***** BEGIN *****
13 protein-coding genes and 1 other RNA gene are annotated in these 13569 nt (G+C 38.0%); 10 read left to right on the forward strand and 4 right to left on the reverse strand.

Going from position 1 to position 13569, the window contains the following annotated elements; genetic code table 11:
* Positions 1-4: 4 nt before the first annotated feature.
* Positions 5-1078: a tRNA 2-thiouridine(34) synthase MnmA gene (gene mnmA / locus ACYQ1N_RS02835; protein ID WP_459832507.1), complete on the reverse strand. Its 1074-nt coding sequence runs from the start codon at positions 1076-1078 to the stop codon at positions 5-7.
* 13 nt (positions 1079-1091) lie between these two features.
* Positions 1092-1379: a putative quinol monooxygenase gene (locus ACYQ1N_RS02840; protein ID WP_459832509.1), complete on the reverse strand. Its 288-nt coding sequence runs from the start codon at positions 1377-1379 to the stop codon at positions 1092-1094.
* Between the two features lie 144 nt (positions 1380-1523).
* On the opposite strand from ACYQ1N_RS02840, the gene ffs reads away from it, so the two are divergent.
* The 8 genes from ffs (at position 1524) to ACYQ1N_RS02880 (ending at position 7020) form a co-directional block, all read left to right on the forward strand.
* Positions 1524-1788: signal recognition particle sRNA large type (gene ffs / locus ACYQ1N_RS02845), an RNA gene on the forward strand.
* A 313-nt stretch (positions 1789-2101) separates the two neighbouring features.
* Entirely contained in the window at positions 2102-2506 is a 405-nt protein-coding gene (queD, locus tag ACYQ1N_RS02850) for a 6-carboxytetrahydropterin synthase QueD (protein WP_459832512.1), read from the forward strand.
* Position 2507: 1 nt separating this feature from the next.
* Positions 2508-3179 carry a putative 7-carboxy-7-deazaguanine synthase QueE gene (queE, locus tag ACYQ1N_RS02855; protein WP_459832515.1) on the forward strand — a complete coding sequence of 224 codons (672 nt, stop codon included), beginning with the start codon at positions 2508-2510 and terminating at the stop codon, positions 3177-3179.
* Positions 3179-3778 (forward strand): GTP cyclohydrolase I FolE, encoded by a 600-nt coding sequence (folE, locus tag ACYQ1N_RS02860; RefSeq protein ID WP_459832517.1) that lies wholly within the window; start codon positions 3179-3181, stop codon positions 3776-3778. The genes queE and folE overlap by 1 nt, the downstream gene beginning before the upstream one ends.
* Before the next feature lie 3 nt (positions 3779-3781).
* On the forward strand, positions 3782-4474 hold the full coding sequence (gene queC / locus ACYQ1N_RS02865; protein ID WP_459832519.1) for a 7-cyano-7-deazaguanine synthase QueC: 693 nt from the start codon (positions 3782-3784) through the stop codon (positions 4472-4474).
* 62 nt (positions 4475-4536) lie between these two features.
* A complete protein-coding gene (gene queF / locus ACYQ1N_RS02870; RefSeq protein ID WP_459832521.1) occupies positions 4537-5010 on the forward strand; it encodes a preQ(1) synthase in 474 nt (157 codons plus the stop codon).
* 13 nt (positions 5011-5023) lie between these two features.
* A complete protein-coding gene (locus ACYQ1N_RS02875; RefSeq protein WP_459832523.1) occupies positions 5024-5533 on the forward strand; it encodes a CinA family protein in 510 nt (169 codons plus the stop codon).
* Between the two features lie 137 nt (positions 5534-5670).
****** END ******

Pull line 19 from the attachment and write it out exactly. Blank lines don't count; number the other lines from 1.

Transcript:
* A complete protein-coding gene (gene queF / locus ACYQ1N_RS02870; RefSeq protein ID WP_459832521.1) occupies positions 4537-5010 on the forward strand; it encodes a preQ(1) synthase in 474 nt (157 codons plus the stop codon).